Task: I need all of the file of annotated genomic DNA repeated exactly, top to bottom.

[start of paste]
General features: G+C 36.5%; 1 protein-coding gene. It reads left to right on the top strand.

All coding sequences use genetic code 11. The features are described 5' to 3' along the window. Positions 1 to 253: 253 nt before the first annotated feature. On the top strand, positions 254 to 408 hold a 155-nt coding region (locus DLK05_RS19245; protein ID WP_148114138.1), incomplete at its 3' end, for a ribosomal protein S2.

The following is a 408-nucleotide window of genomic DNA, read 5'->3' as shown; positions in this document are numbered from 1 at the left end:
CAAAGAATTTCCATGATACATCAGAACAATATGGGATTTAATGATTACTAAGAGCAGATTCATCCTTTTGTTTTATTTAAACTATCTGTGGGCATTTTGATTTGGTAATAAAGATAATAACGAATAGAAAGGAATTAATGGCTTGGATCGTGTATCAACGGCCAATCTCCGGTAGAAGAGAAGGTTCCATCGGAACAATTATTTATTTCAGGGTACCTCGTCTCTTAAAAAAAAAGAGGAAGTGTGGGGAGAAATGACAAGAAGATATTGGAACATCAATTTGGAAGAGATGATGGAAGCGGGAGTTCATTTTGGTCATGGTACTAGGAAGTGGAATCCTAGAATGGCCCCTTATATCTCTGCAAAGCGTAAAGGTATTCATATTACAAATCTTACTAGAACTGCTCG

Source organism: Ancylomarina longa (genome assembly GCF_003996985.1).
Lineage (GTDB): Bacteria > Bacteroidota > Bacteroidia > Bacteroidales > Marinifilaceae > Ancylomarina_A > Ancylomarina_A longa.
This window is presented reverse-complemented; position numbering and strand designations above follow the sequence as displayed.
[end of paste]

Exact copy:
General features: G+C 36.5%; 1 protein-coding gene. It reads left to right on the top strand.

All coding sequences use genetic code 11. The features are described 5' to 3' along the window. Positions 1 to 253: 253 nt before the first annotated feature. On the top strand, positions 254 to 408 hold a 155-nt coding region (locus DLK05_RS19245; protein ID WP_148114138.1), incomplete at its 3' end, for a ribosomal protein S2.

The following is a 408-nucleotide window of genomic DNA, read 5'->3' as shown; positions in this document are numbered from 1 at the left end:
CAAAGAATTTCCATGATACATCAGAACAATATGGGATTTAATGATTACTAAGAGCAGATTCATCCTTTTGTTTTATTTAAACTATCTGTGGGCATTTTGATTTGGTAATAAAGATAATAACGAATAGAAAGGAATTAATGGCTTGGATCGTGTATCAACGGCCAATCTCCGGTAGAAGAGAAGGTTCCATCGGAACAATTATTTATTTCAGGGTACCTCGTCTCTTAAAAAAAAAGAGGAAGTGTGGGGAGAAATGACAAGAAGATATTGGAACATCAATTTGGAAGAGATGATGGAAGCGGGAGTTCATTTTGGTCATGGTACTAGGAAGTGGAATCCTAGAATGGCCCCTTATATCTCTGCAAAGCGTAAAGGTATTCATATTACAAATCTTACTAGAACTGCTCG

Source organism: Ancylomarina longa (genome assembly GCF_003996985.1).
Lineage (GTDB): Bacteria > Bacteroidota > Bacteroidia > Bacteroidales > Marinifilaceae > Ancylomarina_A > Ancylomarina_A longa.
This window is presented reverse-complemented; position numbering and strand designations above follow the sequence as displayed.